"Ever tried. Ever failed. No matter. Try again. Fail again. Fail better.", failure, fear of failure, filmmaking, how to recover from failure, hunter lee hughes, i failed, indie filmmaking, inside-out, samuel beckett, stan wawrinka, try again
As I watch the U.S. Open, I’m reminded of Samuel Beckett’s insight from “Westward Ho” every time I see a medium shot of (now) finalist Stan Wawrinka. The quote goes like this, “Ever tried. Ever failed. No matter. Try again. Fail again. Fail better.”
I think of it when I see Wawrinka because it’s tattooed on his left forearm.
Four years ago, I set out to direct the feature film, “Inside-Out, Outside-In.” The film never got made. Simply put, I failed. (Or at minimum, did not succeed on my timeline). Ouch.
To be fair to myself, I did direct another feature film in this time frame that’s currently touring film festivals, the neo-noir poetry mindbender Guys Reading Poems. But the achievements of that film don’t remove the stubborn reality that I wanted to make “Inside-Out, Outside-In” and it didn’t happen.
Failure seems especially daunting in a culture dominated by a materialism that has even managed somehow to take over spirituality (VISUALIZE IT AND THE MILLIONS ARE COMING, DUE TO SPIRITUALITY!). We expect materialism with the Kardashians and reality television and, more cynically, in a corrupt political system. But now, even many self-help gurus and ministers peddle the idea that financial success and empowerment come to those who pray (correctly) and really believe it. So failure can feel not only like a setback, but also like the sign of a moral and spiritual shortcoming (YOU DON’T BELIEVE IN YOURSELF OR IN THE POWER OF THE UNIVERSE ENOUGH!).
Also, for those of us who identify with the struggling artist motif, there’s a shadow side to failure that sees in it not only moral shortcomings, but also moral superiority. After all, it’s easier to embrace failure if we think of those who’ve succeeded to higher levels than ourselves as cheaters or sociopaths or spiritually bankrupt lawyers (and indeed some of them are). The danger in thinking that way is that a failure can reinforce a false narrative that you failed because you’re too good to succeed, akin to the mantra “only the good die young” – which implies that the old among us are not so good. In this case, we can harbor thoughts of “only the good go unrecognized and fight on as starving artists” which implies that “only the corrupt (or sellouts) succeed.”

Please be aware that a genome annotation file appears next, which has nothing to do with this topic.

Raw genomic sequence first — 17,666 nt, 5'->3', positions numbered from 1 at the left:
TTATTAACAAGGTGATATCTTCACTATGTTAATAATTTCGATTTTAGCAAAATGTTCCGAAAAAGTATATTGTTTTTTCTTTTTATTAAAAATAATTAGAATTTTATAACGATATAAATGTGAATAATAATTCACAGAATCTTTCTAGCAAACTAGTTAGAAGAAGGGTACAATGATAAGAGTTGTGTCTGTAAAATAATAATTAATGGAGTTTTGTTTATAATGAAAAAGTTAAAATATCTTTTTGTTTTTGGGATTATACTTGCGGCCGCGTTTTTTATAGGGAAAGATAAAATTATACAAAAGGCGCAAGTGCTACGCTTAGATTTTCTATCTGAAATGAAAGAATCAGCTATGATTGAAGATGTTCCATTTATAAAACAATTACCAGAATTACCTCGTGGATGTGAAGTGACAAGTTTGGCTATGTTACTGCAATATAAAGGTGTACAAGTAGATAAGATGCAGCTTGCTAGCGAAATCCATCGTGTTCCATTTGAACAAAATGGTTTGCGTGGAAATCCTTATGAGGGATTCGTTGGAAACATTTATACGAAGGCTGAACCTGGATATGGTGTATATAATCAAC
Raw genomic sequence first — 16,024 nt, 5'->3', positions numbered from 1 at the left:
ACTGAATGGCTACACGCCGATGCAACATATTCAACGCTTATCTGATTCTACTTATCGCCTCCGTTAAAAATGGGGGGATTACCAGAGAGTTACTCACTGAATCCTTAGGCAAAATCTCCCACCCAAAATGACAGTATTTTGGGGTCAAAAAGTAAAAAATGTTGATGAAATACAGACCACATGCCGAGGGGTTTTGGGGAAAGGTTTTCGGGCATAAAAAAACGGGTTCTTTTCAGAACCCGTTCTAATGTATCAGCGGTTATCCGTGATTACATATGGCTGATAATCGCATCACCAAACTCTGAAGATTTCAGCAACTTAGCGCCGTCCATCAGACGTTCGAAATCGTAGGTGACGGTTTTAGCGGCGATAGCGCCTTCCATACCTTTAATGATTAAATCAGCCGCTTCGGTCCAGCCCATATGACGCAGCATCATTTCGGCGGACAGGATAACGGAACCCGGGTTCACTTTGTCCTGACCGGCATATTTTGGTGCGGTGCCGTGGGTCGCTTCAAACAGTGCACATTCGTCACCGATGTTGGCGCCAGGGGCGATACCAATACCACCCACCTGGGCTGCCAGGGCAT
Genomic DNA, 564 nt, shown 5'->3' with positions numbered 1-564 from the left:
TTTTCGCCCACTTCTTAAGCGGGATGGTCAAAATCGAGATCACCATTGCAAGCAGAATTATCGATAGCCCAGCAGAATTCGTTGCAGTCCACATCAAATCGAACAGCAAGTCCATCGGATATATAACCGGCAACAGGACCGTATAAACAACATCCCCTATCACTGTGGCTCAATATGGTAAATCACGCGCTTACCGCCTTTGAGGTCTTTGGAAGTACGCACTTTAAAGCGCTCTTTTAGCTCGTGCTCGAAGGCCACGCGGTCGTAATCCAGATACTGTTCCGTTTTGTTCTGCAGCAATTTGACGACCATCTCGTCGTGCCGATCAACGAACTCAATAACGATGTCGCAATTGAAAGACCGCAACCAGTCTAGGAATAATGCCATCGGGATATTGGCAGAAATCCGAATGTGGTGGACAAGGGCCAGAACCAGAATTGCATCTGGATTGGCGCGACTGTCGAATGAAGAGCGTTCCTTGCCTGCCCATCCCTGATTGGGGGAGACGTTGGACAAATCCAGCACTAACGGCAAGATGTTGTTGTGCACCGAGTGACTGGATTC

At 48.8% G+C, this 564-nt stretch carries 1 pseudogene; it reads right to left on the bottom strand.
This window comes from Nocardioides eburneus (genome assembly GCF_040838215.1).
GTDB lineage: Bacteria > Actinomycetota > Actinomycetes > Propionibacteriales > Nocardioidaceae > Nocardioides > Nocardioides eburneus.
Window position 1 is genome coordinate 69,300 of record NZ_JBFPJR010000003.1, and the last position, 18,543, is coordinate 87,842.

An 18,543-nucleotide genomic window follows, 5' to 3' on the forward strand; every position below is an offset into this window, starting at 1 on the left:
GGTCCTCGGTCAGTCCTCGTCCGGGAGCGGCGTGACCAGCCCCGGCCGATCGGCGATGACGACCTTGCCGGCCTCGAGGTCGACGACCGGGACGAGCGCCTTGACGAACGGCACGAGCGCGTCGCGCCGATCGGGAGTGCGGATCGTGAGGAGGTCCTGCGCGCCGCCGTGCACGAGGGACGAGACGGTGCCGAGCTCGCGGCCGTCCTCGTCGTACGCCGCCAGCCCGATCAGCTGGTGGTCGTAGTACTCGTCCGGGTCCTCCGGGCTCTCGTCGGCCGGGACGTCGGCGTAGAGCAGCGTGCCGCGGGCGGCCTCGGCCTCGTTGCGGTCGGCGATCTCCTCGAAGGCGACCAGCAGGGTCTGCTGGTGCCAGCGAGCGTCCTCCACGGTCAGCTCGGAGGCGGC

Neither of these strains of thought works for me anymore. Self-help gurus craft good soundbite, but I guarantee that 99% of them could not direct a feature film and pull it off. In fact, most of them wouldn’t get past dealing with SAG-AFTRA. And struggling artists holding onto their purity and embracing failure’s more noble undertones sometimes sell their passion project and then they buy condo’s, too. I’ve seen it happen.
My thinking now is that failure – especially failure in terms of the materialistic world – is just not that grandiose. In itself, it doesn’t show much about who we are as people. Some amazing artists never succeed financially and some do. Some extremely successful people got there because they cheated, lied and manipulated their way to the top. Others worked really hard and conscientiously extend a helping hand to those on the way up.
The quote implies that if you’re NOT failing it’s because you’re not trying. The only way you can’t fail is by having no aspirations at all in your life. And that’s the ultimate losing approach to being human.
This week, I set up our Google Drive and re-ordered all the folders with regards to “Inside-Out, Outside-In.” I called the first meeting of the few people involved with the project at this stage – my manager Bradley R. Bernstein, my brother J. Parker Buell and longtime Fatelink collaborator Camille Carida, who was in the reading of the material way back in 2013 and has been a constant source of encouragement on the script. We talked about our system of naming files, scanning receipts, recruiting producers, investors and talent, creating talking points for the film and organizing a reading of the revised script in November. Afterwards, Bradley said it was the best meeting I’ve ever run. For now, the film is like that. It’s just meetings and lonely hours at coffee shops rewriting and determining file naming conventions with the hopes that it’ll save us effort six months later when the team expands from four to 124. To the extent that I succeeded in this one meeting, I attribute to a willingness to try again, fail again, fail better. Thank you, Samuel Beckett for your wisdom. And Stan for enduring the pain of a tattoo (and for being amazing enough at tennis that we all get to see it).
Tomorrow, I’m heading to a very successful friend’s condo to watch the Stan Wawrinka-Novak Djokovic final (to save money, I don’t have a television or cable subscription right now). I love Djoker, but I’m pulling for Stan. I hope I catch a shot of his tattoo.
On Monday, I get back to work on “Inside-Out, Outside-In.”
Hunter Lee Hughes is a filmmaker living and working in Los Angeles. His feature film, Guys Reading Poems, is currently on the film festival circuit and will screen at the Breckenridge Film Festival on Friday, September 16th. His favorite tennis players are Stan Wawrinka and Novak Djokovic.
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